It shouldn’t happen to a spad
Ministers have always needed people to carry their bags and to tell them what a wonderful job they are doing
This article is taken from the January/February 2021 issue of The Critic. To get the full magazine why not subscribe? Right now we’re offering three issue for just £5.
The punishing hours, the backstabbing, the constant manoeuvring for power and influence, and then after two or three years you are marched out of the office, pathetically clutching your possessions in a black bag. As recent events have so amply demonstrated, is there any more soul-destroying occupation than working as a government special adviser?
On the face of it, Peter Cardwell enjoyed a much more glamorous career while he was working in television, both on Newsnight and Good Morning Britain. But becoming a special adviser was his dream. “I lived an amazing life,” he writes, “doing the best job in the world — quite literally helping to run the country.”
Getting the job was surprisingly easy. He simply sent his details to a contact, Fiona Hill, who in 2016 was chief of staff to the new prime minister Theresa May. Four days later he was special adviser to James Brokenshire, the Northern Ireland secretary.
The Secret Life Of Special Advisers is his account of what happened next. It almost goes without saying that he found time to write the book after his inevitable dismissal from a later role in the lord chancellor’s department. The blow was officially delivered by Lee Cain, then 10 Downing Street’s director of communications, who explained: “The prime minister no longer has confidence in your ability to do your job.” If Boris Johnson had really lost confidence in such a junior staff member, perhaps we have underestimated his attention to detail. Cain, of course, recently resigned after losing the confidence of the prime minister’s girlfriend. What goes around, comes around.
This book is very much a personal account. It gives some idea of the routine of the media adviser: trying to persuade Brokenshire to wear rimless spectacles, coping with a mischievous media storm over the number of ovens in Brokenshire’s kitchen, and gently explaining to lord chancellor Robert Buckland why venereal disease might be rife in a men’s prison.
This book is very much a personal account. It gives some idea of the routine of the media adviser
The tone is occasionally a little starstruck. “I travelled in the home secretary’s car with armed police officers, discussing what we would say to Prince Harry and Meghan Markle at a foreign office reception as the police opened a road for us,” he gushes at one point. “I advised the prime minister what to say in interviews about Brexit and the Irish border, and discussed the issue with Michel Barnier at the famous glass table in his Brussels office.” There must be people who’d pay good money to avoid discussing Brexit with Theresa May or Michel Barnier.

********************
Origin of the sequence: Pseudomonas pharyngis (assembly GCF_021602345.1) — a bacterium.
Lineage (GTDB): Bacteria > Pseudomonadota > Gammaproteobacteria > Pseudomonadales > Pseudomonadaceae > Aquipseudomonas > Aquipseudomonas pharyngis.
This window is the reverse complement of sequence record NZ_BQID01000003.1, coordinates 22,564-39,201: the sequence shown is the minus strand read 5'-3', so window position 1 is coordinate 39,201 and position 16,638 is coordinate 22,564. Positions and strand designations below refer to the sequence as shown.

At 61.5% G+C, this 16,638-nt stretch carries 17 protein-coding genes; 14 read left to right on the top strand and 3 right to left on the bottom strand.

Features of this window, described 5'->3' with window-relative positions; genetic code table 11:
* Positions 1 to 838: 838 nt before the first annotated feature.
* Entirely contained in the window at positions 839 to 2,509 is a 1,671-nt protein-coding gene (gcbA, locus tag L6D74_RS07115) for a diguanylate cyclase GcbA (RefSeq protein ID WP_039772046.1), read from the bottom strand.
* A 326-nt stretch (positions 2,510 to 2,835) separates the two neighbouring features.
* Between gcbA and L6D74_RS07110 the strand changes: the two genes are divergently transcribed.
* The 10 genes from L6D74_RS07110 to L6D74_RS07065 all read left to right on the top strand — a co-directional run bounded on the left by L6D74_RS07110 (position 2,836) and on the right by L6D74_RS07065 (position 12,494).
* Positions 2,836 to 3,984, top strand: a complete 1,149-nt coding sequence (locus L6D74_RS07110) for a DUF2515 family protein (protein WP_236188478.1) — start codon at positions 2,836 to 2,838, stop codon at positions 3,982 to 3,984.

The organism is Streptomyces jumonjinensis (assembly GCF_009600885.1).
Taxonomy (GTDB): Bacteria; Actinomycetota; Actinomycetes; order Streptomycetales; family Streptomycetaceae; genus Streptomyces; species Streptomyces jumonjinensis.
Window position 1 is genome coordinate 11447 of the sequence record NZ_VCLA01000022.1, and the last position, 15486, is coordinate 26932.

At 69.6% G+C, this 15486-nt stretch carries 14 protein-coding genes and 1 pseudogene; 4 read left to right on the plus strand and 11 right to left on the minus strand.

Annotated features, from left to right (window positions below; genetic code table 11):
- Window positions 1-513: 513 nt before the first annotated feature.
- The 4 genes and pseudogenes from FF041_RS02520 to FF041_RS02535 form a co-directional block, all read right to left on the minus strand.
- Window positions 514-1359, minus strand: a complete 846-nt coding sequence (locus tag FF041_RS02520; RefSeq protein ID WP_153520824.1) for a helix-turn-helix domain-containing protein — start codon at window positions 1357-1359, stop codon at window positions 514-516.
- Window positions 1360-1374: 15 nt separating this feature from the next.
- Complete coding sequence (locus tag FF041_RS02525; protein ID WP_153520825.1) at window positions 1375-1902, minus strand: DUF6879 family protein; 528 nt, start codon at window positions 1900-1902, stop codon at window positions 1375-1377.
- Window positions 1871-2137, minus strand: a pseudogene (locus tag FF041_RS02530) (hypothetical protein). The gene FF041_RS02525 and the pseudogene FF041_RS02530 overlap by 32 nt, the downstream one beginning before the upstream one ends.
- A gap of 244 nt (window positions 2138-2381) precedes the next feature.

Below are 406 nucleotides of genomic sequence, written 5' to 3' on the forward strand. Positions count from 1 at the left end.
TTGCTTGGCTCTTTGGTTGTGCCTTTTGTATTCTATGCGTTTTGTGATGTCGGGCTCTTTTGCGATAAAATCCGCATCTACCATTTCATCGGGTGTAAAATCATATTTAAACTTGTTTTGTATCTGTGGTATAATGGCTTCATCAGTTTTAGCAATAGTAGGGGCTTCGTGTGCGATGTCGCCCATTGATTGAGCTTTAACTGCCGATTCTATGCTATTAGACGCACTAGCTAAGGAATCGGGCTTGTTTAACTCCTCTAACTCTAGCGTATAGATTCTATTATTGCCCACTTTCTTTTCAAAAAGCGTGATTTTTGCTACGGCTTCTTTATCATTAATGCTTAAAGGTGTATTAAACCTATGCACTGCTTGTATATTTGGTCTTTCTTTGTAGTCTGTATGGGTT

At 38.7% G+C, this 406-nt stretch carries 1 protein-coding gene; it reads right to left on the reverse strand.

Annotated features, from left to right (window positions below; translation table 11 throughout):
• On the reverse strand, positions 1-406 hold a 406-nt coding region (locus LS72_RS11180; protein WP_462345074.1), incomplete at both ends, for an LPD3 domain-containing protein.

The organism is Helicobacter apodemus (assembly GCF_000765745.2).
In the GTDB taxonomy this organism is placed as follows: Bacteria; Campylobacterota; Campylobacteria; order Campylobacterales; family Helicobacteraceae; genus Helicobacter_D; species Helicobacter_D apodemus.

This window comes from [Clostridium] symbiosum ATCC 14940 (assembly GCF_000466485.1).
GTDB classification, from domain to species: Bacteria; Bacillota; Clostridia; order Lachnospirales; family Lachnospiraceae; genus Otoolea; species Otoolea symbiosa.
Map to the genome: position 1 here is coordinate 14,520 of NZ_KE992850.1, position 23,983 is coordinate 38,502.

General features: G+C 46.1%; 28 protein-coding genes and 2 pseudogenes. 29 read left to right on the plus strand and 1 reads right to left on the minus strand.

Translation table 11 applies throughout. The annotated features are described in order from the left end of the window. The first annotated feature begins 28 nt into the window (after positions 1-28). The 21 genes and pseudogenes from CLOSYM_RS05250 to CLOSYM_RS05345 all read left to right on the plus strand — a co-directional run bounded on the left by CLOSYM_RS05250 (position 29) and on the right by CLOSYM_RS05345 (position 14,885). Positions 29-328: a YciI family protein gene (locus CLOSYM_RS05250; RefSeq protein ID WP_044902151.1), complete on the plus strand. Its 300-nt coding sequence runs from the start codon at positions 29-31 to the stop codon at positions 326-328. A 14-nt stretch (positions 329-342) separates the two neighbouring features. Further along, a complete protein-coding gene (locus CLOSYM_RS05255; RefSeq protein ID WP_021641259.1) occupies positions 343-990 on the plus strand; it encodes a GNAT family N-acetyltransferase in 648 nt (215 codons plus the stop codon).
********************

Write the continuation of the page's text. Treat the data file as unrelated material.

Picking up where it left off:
There’s some lively gossip, though. He discreetly fails to name the minister who demanded that an afternoon a month be cleared in her diary so she could visit a Harley Street botox clinic. No such anonymity for Labour chief secretary Liam Byrne, who famously left a note for his successor to say: “I am afraid there is no money.” Apparently Byrne also wrote motivational messages to himself on Post-It notes: “Get Army fit”, “Buy ski chalet in France”, and “Have my own library (like Reagan)”.
Ministers have always needed people to carry their bags, remind them to visit the lavatory before appearing on the Today programme, and tell them what a wonderful job they are doing. Cardwell traces the history of spads back as far as Gladstone, who appointed his son to the civil service.
Lloyd George had a group of troubleshooting advisers known as the prime minister’s secretariat. Churchill took advice from the physicist Lord Cherwell, and later appointed him to the cabinet. Harold Macmillan had John Wyndham (not the author), who described his unpaid role as “a classic example of a court jester who lightened the tone”.
Yet it was not until the 1970s that special advisers took a more formal role. The government of Harold Wilson, which felt that the civil service of the day wasn’t entirely sympathetic to Labour, also introduced so-called Short Money, named after deputy leader Ted Short, to finance opposition advisers. (Cardwell, by the way, has mixed views of the civil service. Some individuals are praised, but he is scathing about press office grammar and also notes: “I did wonder what some civil servants did all day.”)
These days advisers are sometimes better known than members of the cabinet, which brings us inevitably to Dominic Cummings, of whom Cardwell — despite being sacked on his orders — is a great fan. “Many people criticise Dominic for his bullishness and bluntness,” he writes, “but there is absolutely no doubt in my mind that he is a strategic genius.”
Perhaps so, but a genius should probably have understood that referring to the prime minister’s girlfriend as Princess Nut Nut was never going to end well.
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